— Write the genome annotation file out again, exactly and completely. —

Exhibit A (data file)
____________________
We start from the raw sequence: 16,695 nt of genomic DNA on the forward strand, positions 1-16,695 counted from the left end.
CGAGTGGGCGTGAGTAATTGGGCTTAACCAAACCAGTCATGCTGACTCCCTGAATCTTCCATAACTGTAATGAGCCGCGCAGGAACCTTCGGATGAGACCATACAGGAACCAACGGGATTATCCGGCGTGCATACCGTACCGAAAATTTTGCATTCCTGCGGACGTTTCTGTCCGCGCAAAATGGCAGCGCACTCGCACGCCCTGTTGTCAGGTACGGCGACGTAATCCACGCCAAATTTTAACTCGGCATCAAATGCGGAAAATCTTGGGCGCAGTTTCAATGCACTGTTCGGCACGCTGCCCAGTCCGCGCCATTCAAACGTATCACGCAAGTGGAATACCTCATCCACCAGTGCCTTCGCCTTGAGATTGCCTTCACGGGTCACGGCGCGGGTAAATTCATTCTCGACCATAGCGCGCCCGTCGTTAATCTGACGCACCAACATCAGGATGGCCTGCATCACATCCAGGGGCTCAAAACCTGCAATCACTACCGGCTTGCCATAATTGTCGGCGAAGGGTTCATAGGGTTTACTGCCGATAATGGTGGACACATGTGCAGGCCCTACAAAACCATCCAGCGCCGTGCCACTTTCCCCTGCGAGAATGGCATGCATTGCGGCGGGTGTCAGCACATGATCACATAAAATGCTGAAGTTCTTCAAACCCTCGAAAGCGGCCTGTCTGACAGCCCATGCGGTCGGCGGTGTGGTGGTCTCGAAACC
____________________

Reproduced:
We start from the raw sequence: 16,695 nt of genomic DNA on the forward strand, positions 1-16,695 counted from the left end.
CGAGTGGGCGTGAGTAATTGGGCTTAACCAAACCAGTCATGCTGACTCCCTGAATCTTCCATAACTGTAATGAGCCGCGCAGGAACCTTCGGATGAGACCATACAGGAACCAACGGGATTATCCGGCGTGCATACCGTACCGAAAATTTTGCATTCCTGCGGACGTTTCTGTCCGCGCAAAATGGCAGCGCACTCGCACGCCCTGTTGTCAGGTACGGCGACGTAATCCACGCCAAATTTTAACTCGGCATCAAATGCGGAAAATCTTGGGCGCAGTTTCAATGCACTGTTCGGCACGCTGCCCAGTCCGCGCCATTCAAACGTATCACGCAAGTGGAATACCTCATCCACCAGTGCCTTCGCCTTGAGATTGCCTTCACGGGTCACGGCGCGGGTAAATTCATTCTCGACCATAGCGCGCCCGTCGTTAATCTGACGCACCAACATCAGGATGGCCTGCATCACATCCAGGGGCTCAAAACCTGCAATCACTACCGGCTTGCCATAATTGTCGGCGAAGGGTTCATAGGGTTTACTGCCGATAATGGTGGACACATGTGCAGGCCCTACAAAACCATCCAGCGCCGTGCCACTTTCCCCTGCGAGAATGGCATGCATTGCGGCGGGTGTCAGCACATGATCACATAAAATGCTGAAGTTCTTCAAACCCTCGAAAGCGGCCTGTCTGACAGCCCATGCGGTCGGCGGTGTGGTGGTCTCGAAACC